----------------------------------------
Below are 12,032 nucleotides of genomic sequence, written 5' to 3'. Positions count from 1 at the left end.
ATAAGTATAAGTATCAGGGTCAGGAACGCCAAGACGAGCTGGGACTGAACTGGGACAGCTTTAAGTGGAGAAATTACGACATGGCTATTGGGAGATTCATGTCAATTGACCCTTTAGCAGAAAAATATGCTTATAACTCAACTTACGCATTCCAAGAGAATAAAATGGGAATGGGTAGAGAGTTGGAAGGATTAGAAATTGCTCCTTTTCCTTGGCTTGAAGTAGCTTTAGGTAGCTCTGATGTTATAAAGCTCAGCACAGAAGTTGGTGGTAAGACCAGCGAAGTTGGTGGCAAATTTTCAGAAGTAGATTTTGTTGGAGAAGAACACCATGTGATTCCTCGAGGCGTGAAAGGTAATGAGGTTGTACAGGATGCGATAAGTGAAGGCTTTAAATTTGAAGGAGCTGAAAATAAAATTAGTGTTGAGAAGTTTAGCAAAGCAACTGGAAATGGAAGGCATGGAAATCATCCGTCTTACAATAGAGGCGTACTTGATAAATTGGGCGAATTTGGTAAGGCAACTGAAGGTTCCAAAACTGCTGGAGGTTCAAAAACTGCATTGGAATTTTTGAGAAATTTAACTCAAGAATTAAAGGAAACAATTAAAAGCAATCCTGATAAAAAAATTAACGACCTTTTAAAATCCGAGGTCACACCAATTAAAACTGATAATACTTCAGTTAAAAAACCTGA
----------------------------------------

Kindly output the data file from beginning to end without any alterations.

Below are 12,032 nucleotides of genomic sequence, written 5' to 3'. Positions count from 1 at the left end.
ATAAGTATAAGTATCAGGGTCAGGAACGCCAAGACGAGCTGGGACTGAACTGGGACAGCTTTAAGTGGAGAAATTACGACATGGCTATTGGGAGATTCATGTCAATTGACCCTTTAGCAGAAAAATATGCTTATAACTCAACTTACGCATTCCAAGAGAATAAAATGGGAATGGGTAGAGAGTTGGAAGGATTAGAAATTGCTCCTTTTCCTTGGCTTGAAGTAGCTTTAGGTAGCTCTGATGTTATAAAGCTCAGCACAGAAGTTGGTGGTAAGACCAGCGAAGTTGGTGGCAAATTTTCAGAAGTAGATTTTGTTGGAGAAGAACACCATGTGATTCCTCGAGGCGTGAAAGGTAATGAGGTTGTACAGGATGCGATAAGTGAAGGCTTTAAATTTGAAGGAGCTGAAAATAAAATTAGTGTTGAGAAGTTTAGCAAAGCAACTGGAAATGGAAGGCATGGAAATCATCCGTCTTACAATAGAGGCGTACTTGATAAATTGGGCGAATTTGGTAAGGCAACTGAAGGTTCCAAAACTGCTGGAGGTTCAAAAACTGCATTGGAATTTTTGAGAAATTTAACTCAAGAATTAAAGGAAACAATTAAAAGCAATCCTGATAAAAAAATTAACGACCTTTTAAAATCCGAGGTCACACCAATTAAAACTGATAATACTTCAGTTAAAAAACCTGA